Tom Wood

Sally Challen, flanked by her sons James (left) and David (right),  leaves court after hearing she will not face a retrial over the death of her husband Richard Challen in 2010. (Picture: Yui Mok/PA Wire)

Why Sally Challen’s release is not a licence to kill – Tom Wood

At first glance, the case of Sally Challen appears like a licence to kill. The lady in question, having separated from her husband Richard agreed to a reconciliation, then concealing a hammer in her handbag killed him by repeated blows to the head. No spur-of-the-moment crime this, it was deliberate and calculated and, accordingly, she was convicted of murder.

Saudi journalist Jamal Khashoggi  (AP Photo)

Former top cop: It’s becoming harder to get away with murder

Somewhere in Saudia Arabia, probably in a deep dungeon, is a group of brutal men who are right now pondering their fate and reflecting on an enduring truth: it’s a lot easier to commit a murder than get away with one. And, make no mistake, that is the reason their prospects are bleak, not the assassination of “an enemy of the state”, but the unpardonable sin of getting caught.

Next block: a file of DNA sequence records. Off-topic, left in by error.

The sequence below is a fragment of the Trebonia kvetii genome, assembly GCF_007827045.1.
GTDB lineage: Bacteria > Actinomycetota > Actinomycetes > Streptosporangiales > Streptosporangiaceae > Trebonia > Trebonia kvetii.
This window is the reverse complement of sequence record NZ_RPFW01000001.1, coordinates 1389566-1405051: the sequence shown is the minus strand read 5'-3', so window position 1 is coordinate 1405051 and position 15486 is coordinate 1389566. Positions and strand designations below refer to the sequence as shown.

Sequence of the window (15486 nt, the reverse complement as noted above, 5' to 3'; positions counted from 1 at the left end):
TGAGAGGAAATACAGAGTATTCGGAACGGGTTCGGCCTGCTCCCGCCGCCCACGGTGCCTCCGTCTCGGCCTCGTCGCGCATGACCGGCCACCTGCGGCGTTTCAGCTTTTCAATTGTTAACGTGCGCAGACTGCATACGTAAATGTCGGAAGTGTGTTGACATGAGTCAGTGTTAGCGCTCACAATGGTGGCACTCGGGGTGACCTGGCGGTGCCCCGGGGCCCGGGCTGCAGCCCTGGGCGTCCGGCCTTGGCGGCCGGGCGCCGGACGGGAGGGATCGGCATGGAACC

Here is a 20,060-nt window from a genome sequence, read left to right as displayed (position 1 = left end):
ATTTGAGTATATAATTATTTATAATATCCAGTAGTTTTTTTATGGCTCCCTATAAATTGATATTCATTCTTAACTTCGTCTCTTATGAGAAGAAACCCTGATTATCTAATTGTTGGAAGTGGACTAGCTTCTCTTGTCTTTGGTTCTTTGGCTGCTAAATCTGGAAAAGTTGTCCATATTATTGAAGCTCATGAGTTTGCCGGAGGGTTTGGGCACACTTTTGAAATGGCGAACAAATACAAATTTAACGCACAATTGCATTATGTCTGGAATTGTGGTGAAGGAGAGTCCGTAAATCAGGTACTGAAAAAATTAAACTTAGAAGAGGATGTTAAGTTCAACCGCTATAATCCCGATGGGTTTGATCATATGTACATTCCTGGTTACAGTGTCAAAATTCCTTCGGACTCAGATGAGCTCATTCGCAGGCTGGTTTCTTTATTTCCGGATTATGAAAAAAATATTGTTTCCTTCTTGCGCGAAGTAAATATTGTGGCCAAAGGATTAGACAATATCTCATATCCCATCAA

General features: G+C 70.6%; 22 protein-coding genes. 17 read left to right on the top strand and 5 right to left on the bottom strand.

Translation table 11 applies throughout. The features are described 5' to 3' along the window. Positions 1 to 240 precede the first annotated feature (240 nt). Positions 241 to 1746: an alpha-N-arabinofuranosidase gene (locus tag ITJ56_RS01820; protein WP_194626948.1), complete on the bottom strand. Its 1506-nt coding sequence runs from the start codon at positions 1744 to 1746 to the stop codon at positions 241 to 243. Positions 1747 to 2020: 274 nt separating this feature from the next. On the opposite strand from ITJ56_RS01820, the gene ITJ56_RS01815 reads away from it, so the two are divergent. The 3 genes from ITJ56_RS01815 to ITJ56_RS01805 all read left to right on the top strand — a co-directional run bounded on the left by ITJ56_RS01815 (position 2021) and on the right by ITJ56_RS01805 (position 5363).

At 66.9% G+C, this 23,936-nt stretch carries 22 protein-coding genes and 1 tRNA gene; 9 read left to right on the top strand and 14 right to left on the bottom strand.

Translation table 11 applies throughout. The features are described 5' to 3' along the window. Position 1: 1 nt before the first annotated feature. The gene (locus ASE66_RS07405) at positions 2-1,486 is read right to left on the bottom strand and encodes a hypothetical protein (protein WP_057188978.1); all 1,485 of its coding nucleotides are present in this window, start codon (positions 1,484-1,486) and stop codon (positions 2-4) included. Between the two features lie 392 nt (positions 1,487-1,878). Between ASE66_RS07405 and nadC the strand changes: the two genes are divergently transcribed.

A stolen Range Rover used in the 'terrifying' �500,000 armed robbery at the Gleneagles Hotel was later found burned out (Picture: Crown Office/PA)

Tom Wood: Here’s how you rob a bank – and why you shouldn’t

I was drawn to the recent coverage of the Gleneagles Robbery Trial. It brought back fond memories – a raid right out of the 1980s, those heady days when as a young Crime Squad detective, my team and I chased gangs of armed robbers from their unlikely bases of Barlanark and Ballingry as they ranged across the Central Belt robbing banks and post offices.

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